The Paris Agreement

The Paris Agreement was discussed and signed by 196 Parties at COP21 in Paris on the 12th December 2015 and entered into force on 4th November 2016. Its primary goal is to limit global warming to well below two, preferably to 1.5 degrees Celsius, compared to pre-industrial levels. To achieve this long-term temperature goal, countries aim to reach global peaking of greenhouse gas emissions as soon as possible to achieve a climate neutral world by mid-century. The Paris Agreement is a landmark in the multilateral climate change process because, for the first time, a binding agreement brings all nations into a common cause to undertake ambitious efforts to combat climate change and adapt to its effects.

Greenhouse Gases (GHG)

Greenhouse gases are the gases in the earth’s atmosphere that produce the greenhouse effect. Most greenhouse gases either occur naturally or are indeed man-made. GHGs influence the earth’s balance, the most well know is carbon dioxide (CO2), this is found naturally in the atmosphere, although ordinarily in low levels, and has increased significantly over the last 100 years due to humankind. Basically, GHGs’ influence the Earth’s temperature, and this influenced the Paris Agreement.

Intergovernmental Panel on Climate Change (IPCC)

In short, the IPCC is the United Nations body for assessing the science related to climate change and was endorsed by the UN General Assembly in 1998. The objective of the IPCC is to provide governments at all levels with scientific information that they can use to develop climate policies. IPCC reports are also a key input into international climate change negotiations.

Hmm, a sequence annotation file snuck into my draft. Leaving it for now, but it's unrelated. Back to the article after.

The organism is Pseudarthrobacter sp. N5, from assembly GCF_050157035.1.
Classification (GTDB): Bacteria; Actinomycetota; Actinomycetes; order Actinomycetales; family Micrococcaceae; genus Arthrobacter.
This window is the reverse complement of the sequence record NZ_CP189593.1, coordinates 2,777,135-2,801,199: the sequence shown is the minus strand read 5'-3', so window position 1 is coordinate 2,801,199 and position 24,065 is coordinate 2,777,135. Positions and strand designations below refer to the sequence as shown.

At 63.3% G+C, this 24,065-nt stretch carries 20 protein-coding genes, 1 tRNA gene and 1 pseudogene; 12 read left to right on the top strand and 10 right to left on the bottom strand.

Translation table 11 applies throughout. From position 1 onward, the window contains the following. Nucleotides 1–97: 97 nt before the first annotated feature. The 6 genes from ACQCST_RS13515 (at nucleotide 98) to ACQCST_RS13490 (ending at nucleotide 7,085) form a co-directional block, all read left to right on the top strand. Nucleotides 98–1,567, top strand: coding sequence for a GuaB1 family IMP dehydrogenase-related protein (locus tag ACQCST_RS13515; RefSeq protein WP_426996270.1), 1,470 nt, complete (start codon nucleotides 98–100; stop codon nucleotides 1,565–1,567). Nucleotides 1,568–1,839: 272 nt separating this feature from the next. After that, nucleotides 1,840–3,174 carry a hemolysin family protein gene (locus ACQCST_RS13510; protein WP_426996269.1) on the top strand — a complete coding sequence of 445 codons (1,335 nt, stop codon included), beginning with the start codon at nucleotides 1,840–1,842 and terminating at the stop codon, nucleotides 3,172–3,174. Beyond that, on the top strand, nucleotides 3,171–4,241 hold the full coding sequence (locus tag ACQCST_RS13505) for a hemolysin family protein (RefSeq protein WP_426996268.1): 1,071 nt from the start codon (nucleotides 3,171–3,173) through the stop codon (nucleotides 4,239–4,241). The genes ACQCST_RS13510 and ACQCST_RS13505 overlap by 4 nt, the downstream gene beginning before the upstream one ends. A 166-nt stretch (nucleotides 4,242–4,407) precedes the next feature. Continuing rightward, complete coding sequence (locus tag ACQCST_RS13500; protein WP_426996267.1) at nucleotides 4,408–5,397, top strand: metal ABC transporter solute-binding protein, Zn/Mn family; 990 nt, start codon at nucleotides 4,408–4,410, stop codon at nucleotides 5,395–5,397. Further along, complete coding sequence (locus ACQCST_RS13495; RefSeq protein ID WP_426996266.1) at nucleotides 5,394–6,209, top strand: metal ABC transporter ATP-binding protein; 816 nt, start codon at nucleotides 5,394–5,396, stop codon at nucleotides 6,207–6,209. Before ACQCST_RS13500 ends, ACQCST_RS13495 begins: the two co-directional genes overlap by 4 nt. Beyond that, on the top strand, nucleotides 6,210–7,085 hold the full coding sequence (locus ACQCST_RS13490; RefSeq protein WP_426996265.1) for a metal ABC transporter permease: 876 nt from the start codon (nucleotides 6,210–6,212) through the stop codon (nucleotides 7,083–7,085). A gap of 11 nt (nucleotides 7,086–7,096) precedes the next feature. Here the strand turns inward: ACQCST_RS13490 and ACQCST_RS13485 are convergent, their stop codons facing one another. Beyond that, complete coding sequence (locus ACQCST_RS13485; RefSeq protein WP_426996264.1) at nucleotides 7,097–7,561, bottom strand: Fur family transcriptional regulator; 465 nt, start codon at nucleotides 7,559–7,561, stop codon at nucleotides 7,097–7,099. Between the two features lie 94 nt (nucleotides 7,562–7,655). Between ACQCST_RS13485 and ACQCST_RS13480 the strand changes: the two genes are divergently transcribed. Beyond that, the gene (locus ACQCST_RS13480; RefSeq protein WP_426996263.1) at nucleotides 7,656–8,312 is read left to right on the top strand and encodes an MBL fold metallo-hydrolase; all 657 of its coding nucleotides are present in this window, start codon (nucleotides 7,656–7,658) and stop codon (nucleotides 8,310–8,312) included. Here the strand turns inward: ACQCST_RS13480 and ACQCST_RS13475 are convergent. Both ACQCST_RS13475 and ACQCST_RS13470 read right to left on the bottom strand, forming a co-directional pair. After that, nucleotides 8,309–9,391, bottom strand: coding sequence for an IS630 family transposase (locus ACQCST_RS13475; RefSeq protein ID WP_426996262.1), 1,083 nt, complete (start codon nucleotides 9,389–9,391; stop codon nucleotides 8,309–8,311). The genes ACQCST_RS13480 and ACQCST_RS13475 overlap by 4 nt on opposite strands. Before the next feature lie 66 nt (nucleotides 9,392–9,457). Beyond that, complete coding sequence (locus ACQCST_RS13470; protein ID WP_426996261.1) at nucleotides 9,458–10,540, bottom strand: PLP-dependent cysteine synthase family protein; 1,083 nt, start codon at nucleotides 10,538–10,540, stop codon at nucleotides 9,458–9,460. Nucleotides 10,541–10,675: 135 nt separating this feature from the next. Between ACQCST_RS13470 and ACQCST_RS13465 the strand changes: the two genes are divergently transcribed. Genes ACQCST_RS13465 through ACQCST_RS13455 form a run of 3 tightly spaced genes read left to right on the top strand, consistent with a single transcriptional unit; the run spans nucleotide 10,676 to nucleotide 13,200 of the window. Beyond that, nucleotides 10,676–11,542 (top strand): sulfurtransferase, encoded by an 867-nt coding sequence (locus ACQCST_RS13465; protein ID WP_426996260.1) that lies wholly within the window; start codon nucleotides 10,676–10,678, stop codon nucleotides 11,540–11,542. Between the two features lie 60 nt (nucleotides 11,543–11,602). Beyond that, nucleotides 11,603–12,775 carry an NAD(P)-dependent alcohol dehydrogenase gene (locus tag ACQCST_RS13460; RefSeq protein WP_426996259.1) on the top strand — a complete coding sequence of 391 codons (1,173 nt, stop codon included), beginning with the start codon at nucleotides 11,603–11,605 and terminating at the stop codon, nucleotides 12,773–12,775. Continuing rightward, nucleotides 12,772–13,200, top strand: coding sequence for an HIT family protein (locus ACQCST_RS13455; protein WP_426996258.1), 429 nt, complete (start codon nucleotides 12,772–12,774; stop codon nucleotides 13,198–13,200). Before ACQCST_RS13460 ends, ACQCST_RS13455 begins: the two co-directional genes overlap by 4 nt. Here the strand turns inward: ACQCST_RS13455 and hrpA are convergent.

Clean energy

This is energy which comes from a natural, renewable source, for example, sunlight, wind or water. Also referred to as ‘renewables’, The UK Government publishes information on energy trends every quarter. In the last quarter for which figures are currently available, July to September 2020, renewable energy generation in the UK was 40.2% of total generation.


A word that means so many different things to many different people. It basically means focusing on meeting our own current needs without compromising the ability of future generations to meet their needs. Sustainability is not just environmental but relates also to social and economic needs.

25-year environment plan

In January 2018, the UK Government published its 25-year Environment Plan, ‘A Green Future’, setting out a framework for improving the environment. It proposes direct action to address what are considered the biggest environmental priorities of our age: air quality, nature recovery, waste and resource efficiency.

Links to the other articles are below:

What is COP26?

United Nations Principles for Responsible Investment

Climate change and us